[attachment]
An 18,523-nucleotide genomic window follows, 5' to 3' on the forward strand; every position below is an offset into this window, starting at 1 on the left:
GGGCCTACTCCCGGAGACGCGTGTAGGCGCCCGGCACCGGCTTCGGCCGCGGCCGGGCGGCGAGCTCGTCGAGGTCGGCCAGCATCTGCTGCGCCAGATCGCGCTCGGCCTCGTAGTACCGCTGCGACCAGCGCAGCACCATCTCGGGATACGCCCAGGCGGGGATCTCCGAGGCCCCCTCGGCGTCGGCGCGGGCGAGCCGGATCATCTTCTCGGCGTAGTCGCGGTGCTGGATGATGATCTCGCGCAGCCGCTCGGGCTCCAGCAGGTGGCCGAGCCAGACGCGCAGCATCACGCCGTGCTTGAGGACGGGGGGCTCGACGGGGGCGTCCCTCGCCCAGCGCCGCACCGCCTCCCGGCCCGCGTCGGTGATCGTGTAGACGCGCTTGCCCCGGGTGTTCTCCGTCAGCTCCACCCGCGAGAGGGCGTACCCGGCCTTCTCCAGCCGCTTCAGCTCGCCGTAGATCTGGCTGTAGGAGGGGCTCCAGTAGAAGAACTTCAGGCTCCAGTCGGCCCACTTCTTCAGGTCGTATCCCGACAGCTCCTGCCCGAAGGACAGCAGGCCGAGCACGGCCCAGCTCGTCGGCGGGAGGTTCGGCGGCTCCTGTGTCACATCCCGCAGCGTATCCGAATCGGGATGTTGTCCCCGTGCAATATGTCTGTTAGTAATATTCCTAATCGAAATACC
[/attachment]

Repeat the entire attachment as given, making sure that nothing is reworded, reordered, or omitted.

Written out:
An 18,523-nucleotide genomic window follows, 5' to 3' on the forward strand; every position below is an offset into this window, starting at 1 on the left:
GGGCCTACTCCCGGAGACGCGTGTAGGCGCCCGGCACCGGCTTCGGCCGCGGCCGGGCGGCGAGCTCGTCGAGGTCGGCCAGCATCTGCTGCGCCAGATCGCGCTCGGCCTCGTAGTACCGCTGCGACCAGCGCAGCACCATCTCGGGATACGCCCAGGCGGGGATCTCCGAGGCCCCCTCGGCGTCGGCGCGGGCGAGCCGGATCATCTTCTCGGCGTAGTCGCGGTGCTGGATGATGATCTCGCGCAGCCGCTCGGGCTCCAGCAGGTGGCCGAGCCAGACGCGCAGCATCACGCCGTGCTTGAGGACGGGGGGCTCGACGGGGGCGTCCCTCGCCCAGCGCCGCACCGCCTCCCGGCCCGCGTCGGTGATCGTGTAGACGCGCTTGCCCCGGGTGTTCTCCGTCAGCTCCACCCGCGAGAGGGCGTACCCGGCCTTCTCCAGCCGCTTCAGCTCGCCGTAGATCTGGCTGTAGGAGGGGCTCCAGTAGAAGAACTTCAGGCTCCAGTCGGCCCACTTCTTCAGGTCGTATCCCGACAGCTCCTGCCCGAAGGACAGCAGGCCGAGCACGGCCCAGCTCGTCGGCGGGAGGTTCGGCGGCTCCTGTGTCACATCCCGCAGCGTATCCGAATCGGGATGTTGTCCCCGTGCAATATGTCTGTTAGTAATATTCCTAATCGAAATACC